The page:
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Old 06-14-11, 02:10 PM   #1
Doctor Eric
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Default Need help planning a festival

Hey all.... long time no see, for quite a few of you. Most of you know me, so let me lay it out.

As a lot of you know, I got involved with a fight with the Port of San Francisco, over their busking permitting system, which effectively destroyed circle shows at the wharf. I fought, and I fought, and I fought, and as much as it pains me to say so, I lost, badly. That's the short intro, don't worry, it's over now.

Here's the thing. San Francisco would be an EXCELLENT site for an international busker's fest. It used to be one of the heart and souls of smart, edgy, progressive, groundbreaking street performers. The city is FILLED with tourists from all over the globe, that come there to be a part of something special. They can be the greatest crowds you've ever experienced. They're smart, discerning, diverse, and they have a lot of money.

I have been wanting to organize a festival there for the last couple years, but there have been two things holding me back. Number one, I don't have any idea how to organize a festival, or where to even start. Number two, after my fight witht he city, losing my fiance, losing my mind, going into therapy for C-PTSD, and then trying to put my life back together... I was in NO position to take on anything like that. Well, reason number two is out of the way now. My life is back together. So back to reason one. Don't get me wrong, I know how to organize THINGS, I booked 5 U.S. tours without a show, a plan, or a clue. It never should have worked, but it did. I have no problem getting on the phone, making things happen, but like I said, with a street festival, I don't even know where to start. (Do you get the permits first, or the vendors, what?). I know that there are plenty of people here that have done this sort of thing. I know that once I put it in motion, even if I screwed up and booked it at the slowest time of year in SF, there would be PLENTY of punters to go around. I know I can get the acts. I just need a little help putting together a time line and and outline of what needs to be taken care of.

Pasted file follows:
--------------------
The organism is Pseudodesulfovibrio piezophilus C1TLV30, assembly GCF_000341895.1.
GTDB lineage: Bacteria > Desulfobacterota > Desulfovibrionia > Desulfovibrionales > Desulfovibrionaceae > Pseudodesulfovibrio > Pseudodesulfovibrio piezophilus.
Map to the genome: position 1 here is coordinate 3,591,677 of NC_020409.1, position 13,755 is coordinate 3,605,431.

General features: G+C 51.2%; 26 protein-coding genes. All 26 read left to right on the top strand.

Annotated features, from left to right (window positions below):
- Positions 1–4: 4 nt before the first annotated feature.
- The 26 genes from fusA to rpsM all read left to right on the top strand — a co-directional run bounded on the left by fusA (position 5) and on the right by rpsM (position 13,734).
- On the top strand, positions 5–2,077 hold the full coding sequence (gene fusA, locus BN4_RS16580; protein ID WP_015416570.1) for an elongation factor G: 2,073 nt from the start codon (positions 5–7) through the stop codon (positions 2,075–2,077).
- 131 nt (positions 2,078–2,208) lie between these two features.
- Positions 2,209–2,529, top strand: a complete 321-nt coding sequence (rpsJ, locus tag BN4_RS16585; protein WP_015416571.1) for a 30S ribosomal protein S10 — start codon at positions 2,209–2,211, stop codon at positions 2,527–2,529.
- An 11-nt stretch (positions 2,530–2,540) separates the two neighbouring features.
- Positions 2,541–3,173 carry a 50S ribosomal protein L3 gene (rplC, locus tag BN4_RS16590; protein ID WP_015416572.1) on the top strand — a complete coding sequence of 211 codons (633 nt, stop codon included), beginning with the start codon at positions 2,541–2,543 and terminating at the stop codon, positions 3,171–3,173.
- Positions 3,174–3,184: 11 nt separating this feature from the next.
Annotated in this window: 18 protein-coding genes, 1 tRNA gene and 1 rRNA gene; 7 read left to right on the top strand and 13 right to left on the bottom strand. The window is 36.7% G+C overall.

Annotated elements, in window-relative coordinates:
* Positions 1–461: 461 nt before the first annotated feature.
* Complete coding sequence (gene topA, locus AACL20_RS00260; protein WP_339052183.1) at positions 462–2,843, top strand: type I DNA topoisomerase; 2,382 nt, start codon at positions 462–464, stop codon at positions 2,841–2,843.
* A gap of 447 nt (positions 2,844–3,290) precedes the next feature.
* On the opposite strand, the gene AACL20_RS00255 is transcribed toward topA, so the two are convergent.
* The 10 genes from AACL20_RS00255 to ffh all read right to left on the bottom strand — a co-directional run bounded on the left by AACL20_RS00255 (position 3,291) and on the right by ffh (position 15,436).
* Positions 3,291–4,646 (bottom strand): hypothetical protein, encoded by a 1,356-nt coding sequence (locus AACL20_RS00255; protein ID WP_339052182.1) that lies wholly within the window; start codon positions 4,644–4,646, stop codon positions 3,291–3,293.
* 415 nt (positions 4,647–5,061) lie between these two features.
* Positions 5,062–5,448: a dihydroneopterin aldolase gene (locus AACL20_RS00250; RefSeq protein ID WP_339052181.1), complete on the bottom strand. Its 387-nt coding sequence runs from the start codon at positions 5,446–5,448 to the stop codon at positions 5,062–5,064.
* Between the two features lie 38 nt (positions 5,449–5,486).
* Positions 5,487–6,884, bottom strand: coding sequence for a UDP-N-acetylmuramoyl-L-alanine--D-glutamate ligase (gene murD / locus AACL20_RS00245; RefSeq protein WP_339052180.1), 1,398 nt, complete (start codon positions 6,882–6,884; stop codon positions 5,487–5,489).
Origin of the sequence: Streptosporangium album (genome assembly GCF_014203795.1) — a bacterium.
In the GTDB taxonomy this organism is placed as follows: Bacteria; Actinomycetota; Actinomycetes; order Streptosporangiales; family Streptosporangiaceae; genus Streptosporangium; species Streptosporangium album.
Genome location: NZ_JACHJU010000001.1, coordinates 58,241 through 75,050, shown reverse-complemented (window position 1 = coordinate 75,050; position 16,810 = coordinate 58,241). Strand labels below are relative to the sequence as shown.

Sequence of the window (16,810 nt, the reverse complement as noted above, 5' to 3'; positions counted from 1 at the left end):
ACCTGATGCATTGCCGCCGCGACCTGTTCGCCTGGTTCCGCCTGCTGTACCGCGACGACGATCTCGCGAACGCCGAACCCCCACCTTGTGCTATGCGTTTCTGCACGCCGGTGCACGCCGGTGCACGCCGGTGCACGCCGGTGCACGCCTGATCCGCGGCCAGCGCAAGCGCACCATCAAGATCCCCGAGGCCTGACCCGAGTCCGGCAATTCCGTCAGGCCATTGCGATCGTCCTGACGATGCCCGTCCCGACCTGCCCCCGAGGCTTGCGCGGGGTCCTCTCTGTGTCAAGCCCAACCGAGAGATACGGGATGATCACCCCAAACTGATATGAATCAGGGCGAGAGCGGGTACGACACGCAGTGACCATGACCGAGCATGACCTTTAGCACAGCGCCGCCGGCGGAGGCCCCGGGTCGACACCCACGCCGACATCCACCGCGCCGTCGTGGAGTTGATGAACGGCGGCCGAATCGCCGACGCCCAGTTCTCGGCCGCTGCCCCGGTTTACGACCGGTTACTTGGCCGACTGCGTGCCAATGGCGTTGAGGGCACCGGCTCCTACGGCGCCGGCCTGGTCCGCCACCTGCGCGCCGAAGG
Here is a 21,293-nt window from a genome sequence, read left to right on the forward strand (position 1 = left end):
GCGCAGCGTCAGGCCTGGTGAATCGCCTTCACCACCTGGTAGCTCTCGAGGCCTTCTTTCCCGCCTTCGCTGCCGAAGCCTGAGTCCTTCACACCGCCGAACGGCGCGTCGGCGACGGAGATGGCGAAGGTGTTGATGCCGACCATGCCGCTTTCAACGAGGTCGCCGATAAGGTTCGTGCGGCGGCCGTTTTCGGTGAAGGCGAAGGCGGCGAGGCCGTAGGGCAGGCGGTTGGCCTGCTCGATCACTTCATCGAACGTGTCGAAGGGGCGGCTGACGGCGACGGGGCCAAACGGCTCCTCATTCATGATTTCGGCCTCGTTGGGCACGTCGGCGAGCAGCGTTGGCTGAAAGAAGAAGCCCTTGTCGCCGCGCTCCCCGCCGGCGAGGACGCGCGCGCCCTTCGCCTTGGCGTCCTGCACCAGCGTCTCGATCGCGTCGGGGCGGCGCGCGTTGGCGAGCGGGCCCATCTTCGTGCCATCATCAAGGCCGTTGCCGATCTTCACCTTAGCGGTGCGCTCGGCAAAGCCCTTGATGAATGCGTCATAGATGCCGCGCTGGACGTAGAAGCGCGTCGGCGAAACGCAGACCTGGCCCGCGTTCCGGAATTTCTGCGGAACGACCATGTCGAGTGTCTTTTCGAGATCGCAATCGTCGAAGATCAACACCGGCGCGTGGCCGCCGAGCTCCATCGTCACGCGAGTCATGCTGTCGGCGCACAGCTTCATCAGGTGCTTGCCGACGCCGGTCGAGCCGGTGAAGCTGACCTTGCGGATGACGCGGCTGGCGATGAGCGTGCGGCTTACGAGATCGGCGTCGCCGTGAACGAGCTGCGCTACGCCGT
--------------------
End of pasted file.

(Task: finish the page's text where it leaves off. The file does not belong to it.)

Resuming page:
I knwo there are quite a few festival organizers posting and/or lurking around here, are there any current, or former organizers that would be willing to have maybe an hour skype chat with me, help me put a plan to paper?

Thanks guys. Oh, and Jim, I wasn't sure where to put this thread, if you think it belongs somewhere other than "Blah blah blah..." feel free to move it, I just knew this would be the safest place to plop it down.

Good to see you guys again

ec
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Old 06-14-11, 04:55 PM   #2
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Maybe ask the folks in Denver that put that one on? Maybe they'll do one there for you guys?
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Old 06-14-11, 08:10 PM   #3
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Hey, call me, I can talk you through this.

PM'd.

A
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Old 06-15-11, 02:29 AM   #4
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skype me anytime dr eric and I will let you know the crumbs of the festival organisation biskits I know no worries,,
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Old 06-21-11, 07:21 PM   #5
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Hey Eric,

Email me, funny enough, this conversation just happened between another act and I and I think we are all in agreement that S.F. can and should have something.

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Old 06-24-11, 09:07 PM   #6
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I'll film it on stiltcam

and I'll write kinder than this

http://winsomesrevenge.blogspot.com/...-festival.html
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Old 07-15-11, 01:02 AM   #7
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Do it Eric! I'll back you up
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Old 07-25-11, 04:21 PM   #8
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Hey Eric, fancy seeing you here (as if...)

Anyhow, I think what you're asking for is very tricky because it's too easy for such a thing to go corporate. You just know that Oracle or Apple or God help us, Google or Facebook would want to sponsor such a thing, and they're going to want to block off the streets to people who want to busk but don't want to jump through hoops to participate in the event.

I guess I'm just wary of festivals, seeing how easily they become corporatized when the bloodhounds smell the tourist money.